If I'm swimming, I could do intervals, right? Where I say I'm going to swim a half a lap fast, as fast as I can go, whatever that is. And the next half lap -- slow. And rollerblading, you could do the same thing. I'm going to roller blade quicker to the next light pole, and then I'm going to go easier. So those two activities could be set up to be a HIIT type of a workout, at least interval training workout, just depending on what your goals are.
But pickleball, that is bursts, that is, it's like soccer or basketball, those kinds of activities where there's a burst and then a little bit of a rest, a burst, and then a little bit of a rest.
Host Amber Smith: Is there a concern that people might overdo it with this, with the bursts like that?
Carol Sames, PhD: So certainly the selection of your activities and the intensity that you go for those activities could be too much for an individual, not just too much cardiovascularly, but even for the musculoskeletal system. So if we have somebody that maybe is of lower fitness, we might not want to have them doing a lot of hopping and jumping types of activities because they haven't been doing that activity, and that's tough on the musculoskeletal system.
So, how would I know that it was too much? Well, I'm not recovering. So if I'm attempting maybe two days later to do another one, and I'm just, I'm tired, I have a lot of muscle soreness. You know, when somebody has been inactive and they start to move, they're going to have some muscle soreness, OK? But it shouldn't be so much muscle soreness that I'm struggling to go downstairs or upstairs or walking. That's an indication that what I have done is a little too much for my current fitness level. So, everybody has it in them to do too much. This is not a short race. This is about health, and this is long. We're playing the longevity game here. So we want to be active every day.
We're not going to, in one day of high-intensity interval training, negate maybe all of the poor health choices I've made in the past. So I think that's important for people to understand. And you can start at any point in your life. So that's also important to understand.
Host Amber Smith: Aside from reducing cancer risk, let's talk about some of the other medical benefits that have been associated with interval workouts. Not to be confused with the benefits of exercise in general, but for instance, do HIIT workouts have an effect on our immune system?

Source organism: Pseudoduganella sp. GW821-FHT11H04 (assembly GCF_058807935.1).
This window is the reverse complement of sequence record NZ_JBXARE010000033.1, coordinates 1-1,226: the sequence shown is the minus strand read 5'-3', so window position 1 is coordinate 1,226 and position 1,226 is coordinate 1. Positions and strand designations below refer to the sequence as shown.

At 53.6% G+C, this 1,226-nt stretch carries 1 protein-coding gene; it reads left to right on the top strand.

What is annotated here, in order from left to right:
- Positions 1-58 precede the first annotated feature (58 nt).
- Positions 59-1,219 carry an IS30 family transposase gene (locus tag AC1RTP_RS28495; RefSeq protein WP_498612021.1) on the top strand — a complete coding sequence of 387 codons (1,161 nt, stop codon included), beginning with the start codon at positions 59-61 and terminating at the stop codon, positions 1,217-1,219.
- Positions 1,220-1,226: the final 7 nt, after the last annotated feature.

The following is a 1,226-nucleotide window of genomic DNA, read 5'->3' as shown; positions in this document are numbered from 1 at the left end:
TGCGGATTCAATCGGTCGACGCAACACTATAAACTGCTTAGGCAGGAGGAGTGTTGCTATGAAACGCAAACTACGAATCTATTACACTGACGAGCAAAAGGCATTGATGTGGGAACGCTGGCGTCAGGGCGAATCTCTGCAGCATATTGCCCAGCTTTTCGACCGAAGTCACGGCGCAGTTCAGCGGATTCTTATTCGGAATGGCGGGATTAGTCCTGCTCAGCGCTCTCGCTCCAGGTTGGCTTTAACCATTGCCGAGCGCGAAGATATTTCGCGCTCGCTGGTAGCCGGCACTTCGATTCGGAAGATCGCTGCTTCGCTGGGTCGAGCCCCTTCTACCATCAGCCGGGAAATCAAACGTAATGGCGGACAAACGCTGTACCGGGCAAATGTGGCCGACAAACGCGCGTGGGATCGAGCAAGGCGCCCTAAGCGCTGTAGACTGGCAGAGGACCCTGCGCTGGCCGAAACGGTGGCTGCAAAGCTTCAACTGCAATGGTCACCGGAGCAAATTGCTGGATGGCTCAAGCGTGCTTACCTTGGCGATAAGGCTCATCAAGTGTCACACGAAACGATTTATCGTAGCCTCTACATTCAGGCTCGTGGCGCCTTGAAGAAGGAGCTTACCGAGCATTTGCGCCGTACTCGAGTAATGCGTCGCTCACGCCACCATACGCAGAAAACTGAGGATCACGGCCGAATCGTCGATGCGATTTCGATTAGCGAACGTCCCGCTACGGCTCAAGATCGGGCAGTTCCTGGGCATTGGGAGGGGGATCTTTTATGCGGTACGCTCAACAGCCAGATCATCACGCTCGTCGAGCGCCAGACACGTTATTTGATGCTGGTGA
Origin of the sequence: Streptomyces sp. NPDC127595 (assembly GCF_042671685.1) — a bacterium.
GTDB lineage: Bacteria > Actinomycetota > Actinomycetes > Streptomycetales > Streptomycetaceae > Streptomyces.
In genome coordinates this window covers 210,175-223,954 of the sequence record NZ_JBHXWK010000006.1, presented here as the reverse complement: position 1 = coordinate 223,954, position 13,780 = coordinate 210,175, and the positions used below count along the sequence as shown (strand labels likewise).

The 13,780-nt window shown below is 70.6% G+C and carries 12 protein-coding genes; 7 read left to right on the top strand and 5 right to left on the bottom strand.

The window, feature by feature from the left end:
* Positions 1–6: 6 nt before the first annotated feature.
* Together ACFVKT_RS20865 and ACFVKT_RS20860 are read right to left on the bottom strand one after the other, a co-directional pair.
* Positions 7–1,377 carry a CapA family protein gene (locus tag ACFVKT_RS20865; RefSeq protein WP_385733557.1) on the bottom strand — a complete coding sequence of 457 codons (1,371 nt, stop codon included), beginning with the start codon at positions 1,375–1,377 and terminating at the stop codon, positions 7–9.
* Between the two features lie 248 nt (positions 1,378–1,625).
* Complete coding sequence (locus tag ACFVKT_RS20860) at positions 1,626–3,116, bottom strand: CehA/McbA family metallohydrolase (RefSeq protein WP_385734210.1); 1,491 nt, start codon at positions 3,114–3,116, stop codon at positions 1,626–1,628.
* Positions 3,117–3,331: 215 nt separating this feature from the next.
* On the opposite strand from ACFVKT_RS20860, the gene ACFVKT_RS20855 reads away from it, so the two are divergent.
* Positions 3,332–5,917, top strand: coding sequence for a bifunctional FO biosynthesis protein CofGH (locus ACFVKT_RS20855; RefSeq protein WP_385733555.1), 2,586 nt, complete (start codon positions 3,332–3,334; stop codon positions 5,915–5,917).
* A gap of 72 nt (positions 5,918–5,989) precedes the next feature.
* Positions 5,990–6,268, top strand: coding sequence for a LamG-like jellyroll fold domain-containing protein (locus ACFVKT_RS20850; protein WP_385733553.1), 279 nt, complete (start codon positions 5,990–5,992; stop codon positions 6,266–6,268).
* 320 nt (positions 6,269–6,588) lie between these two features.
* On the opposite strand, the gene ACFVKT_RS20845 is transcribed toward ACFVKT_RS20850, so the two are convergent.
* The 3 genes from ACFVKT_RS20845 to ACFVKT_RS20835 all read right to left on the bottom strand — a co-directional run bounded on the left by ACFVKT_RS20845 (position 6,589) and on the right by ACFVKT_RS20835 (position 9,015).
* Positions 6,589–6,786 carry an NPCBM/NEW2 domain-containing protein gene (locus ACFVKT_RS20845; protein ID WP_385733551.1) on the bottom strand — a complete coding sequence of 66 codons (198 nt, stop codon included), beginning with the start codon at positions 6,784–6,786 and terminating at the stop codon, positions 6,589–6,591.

Carol Sames, PhD: They would, just like general benefits. So, absolutely. And we want to make sure that we're not overdoing it because if you overdo workouts, you actually, you impair your immune response. So that's why it's really important to understand like, is this too much for me?
As I just mentioned, HIIT workouts improve cardio respiratory fitness at a greater level than just more moderate intensity activity. And we now are seeing research that suggests that that provides greater risk reduction for cardiovascular disease. So that is a benefit.
The other benefit is what, when you do higher intensity activity, you burn more calories per unit time, so, say, per minute. So they become efficient. That is a tremendous benefit for people who are time pressed. You know, all of us have 24 hours, but we fill it up differently. And so if I only have 20 minutes, I can get kind of bang for my buck.
The other advantage of a HIIT-type training, versus a continuous cardiovascular activity is, I can put those components that I need. Say I'm really weak in my hip flexors, I can add some hip flexor activities in there, or core, or I can add activities into my hip workout that I really need to work on.
If I want to work on quad strength, I might try going up and down the stairs a couple of times. So that's very beneficial. But the average person doesn't want to do a HIIT workout, probably, every day because that really could put them, possibly over training, where they're not recovering
Host Amber Smith: Well, Dr. Sames, I really appreciate you making time for this interview and telling us about HIIT training.
Carol Sames, PhD: Thank you so much, Amber.
Host Amber Smith: My guest has been exercise physiologist Carol Sames. She's an associate professor of physical therapy and physician assistant studies at Upstate.
"The Informed Patient" is a podcast covering health, science and medicine, brought to you by Upstate Medical University in Syracuse, New York, and produced by Jim Howe.